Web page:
Lena Dunham and the Value of an Editor

Like her or hate her, Lena Dunham has a lot of power in the entertainment industry. By now, you’ve no doubt heard about the passages in her book that have sparked sexual abuse allegations. As a writer, the question of how to define what happened in the past is secondary to a much more puzzling question: why didn’t she have a decent editor for her book?

Any decent editor would have flagged those passages and had a serious discussion about just what the author was trying to say. The self-described “rage spiral” that Lena Dunham is having a twitter fit over would have happened out of the public eye before the book was published. If the passages were kept in the book, they would have been followed by several pages explaining the ‘normalization’ ideas that have been coming up in defense of Dunham. So either the copy editor is a hack, or the publisher decided that the controversy created by leaving the author out to hang would help drive book sales.

This kind of career guidance—whether driven by incompetence or purposeful recklessness—is becoming the norm for young people in the American entertainment industry. I’ve seriously got to wonder if young stars are being set up to take the fall on purpose due to resentment or some distorted sense of greed by their agents and managers. The Jennifer Lawrence photo scandal has the same kind of signature. I wonder why her agent or manager never gave a young 20-something woman a talking to about how to maintain privacy and security of risqué personal photos—or not take them at all given her level of worldwide fame. Yet everyone seems to want to blame the young person in the spotlight rather than the industry professionals who are tasked with managing the career of the rising star and protecting them from emotional chasms or rage spirals.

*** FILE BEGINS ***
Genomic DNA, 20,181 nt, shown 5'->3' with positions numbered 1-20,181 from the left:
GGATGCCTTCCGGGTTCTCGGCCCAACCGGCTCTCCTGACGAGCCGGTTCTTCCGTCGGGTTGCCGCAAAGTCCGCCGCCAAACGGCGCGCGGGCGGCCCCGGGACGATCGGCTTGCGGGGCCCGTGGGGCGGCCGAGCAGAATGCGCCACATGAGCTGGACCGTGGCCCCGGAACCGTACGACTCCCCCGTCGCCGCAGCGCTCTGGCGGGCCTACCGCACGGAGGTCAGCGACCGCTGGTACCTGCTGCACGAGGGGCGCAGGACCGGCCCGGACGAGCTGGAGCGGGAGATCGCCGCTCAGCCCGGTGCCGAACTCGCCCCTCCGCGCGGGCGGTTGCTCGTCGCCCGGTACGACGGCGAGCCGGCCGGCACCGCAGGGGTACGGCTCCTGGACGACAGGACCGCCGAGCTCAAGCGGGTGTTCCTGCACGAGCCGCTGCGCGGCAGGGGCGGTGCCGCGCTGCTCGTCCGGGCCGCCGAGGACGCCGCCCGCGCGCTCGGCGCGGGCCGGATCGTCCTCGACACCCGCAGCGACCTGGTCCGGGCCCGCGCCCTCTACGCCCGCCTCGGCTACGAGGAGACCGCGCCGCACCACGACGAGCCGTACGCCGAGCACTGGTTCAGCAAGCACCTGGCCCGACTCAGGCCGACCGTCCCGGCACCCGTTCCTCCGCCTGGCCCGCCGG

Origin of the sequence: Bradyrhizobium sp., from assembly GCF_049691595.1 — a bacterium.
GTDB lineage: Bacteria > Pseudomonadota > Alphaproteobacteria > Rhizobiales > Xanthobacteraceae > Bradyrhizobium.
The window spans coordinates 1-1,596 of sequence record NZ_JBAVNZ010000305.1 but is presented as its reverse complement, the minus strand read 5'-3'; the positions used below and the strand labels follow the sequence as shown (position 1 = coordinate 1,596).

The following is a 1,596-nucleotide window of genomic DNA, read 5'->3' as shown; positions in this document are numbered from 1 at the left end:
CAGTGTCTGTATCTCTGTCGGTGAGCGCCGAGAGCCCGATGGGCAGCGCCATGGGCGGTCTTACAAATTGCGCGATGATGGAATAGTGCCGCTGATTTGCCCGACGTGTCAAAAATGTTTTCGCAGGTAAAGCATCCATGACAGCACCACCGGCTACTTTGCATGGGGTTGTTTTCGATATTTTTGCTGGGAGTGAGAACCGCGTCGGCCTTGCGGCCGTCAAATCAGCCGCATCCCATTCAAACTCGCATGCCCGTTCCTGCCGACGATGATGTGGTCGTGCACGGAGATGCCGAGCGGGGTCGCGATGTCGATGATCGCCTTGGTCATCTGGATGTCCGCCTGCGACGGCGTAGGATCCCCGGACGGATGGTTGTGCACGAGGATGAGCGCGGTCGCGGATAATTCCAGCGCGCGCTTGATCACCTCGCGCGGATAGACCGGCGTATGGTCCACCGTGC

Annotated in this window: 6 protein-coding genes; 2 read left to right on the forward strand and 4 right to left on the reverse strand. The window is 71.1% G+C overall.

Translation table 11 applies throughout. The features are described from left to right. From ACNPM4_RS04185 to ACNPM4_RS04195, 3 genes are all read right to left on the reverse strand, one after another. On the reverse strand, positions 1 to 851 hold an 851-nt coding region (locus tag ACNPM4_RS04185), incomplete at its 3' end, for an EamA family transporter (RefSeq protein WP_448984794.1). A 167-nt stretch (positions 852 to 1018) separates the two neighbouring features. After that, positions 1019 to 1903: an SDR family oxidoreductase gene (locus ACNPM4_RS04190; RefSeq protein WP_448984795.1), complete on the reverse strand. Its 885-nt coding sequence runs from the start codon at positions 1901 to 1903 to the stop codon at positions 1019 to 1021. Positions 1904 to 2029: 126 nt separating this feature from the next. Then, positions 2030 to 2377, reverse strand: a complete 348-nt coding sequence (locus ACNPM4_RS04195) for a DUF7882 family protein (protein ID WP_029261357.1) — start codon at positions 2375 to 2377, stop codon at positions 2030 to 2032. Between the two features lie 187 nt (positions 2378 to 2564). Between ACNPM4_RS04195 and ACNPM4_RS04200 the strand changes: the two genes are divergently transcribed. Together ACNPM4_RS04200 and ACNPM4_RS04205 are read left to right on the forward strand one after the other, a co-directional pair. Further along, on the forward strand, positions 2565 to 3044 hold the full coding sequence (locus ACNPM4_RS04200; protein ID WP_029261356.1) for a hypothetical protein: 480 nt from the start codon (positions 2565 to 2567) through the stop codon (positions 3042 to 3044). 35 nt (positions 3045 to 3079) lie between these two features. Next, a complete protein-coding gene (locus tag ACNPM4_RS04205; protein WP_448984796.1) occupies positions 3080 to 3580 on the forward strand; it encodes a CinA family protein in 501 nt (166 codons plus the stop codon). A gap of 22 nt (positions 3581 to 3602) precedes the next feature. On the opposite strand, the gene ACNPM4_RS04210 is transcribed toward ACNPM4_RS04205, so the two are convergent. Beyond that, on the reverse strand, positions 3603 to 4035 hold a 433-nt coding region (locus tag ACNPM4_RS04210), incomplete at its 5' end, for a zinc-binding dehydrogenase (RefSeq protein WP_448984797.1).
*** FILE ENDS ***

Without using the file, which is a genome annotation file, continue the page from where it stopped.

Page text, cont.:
So what is the value of a good editor? It’s a question that every writer needs to ask themselves when they are thinking of publishing a book. Do some research and find the level of editing that is best for your needs. If you’re publishing small you might get away with a good proofread and then some feedback from people who find your book. If you expect to get on a best sellers list, invest some money in an experienced copy editor (or three) and maybe some subject matter reviewers to avoid the kind of rage spiral Lena Dunham has been swept away into.

Better to have an existential crisis out of the public eye than all over the twitter-verse.

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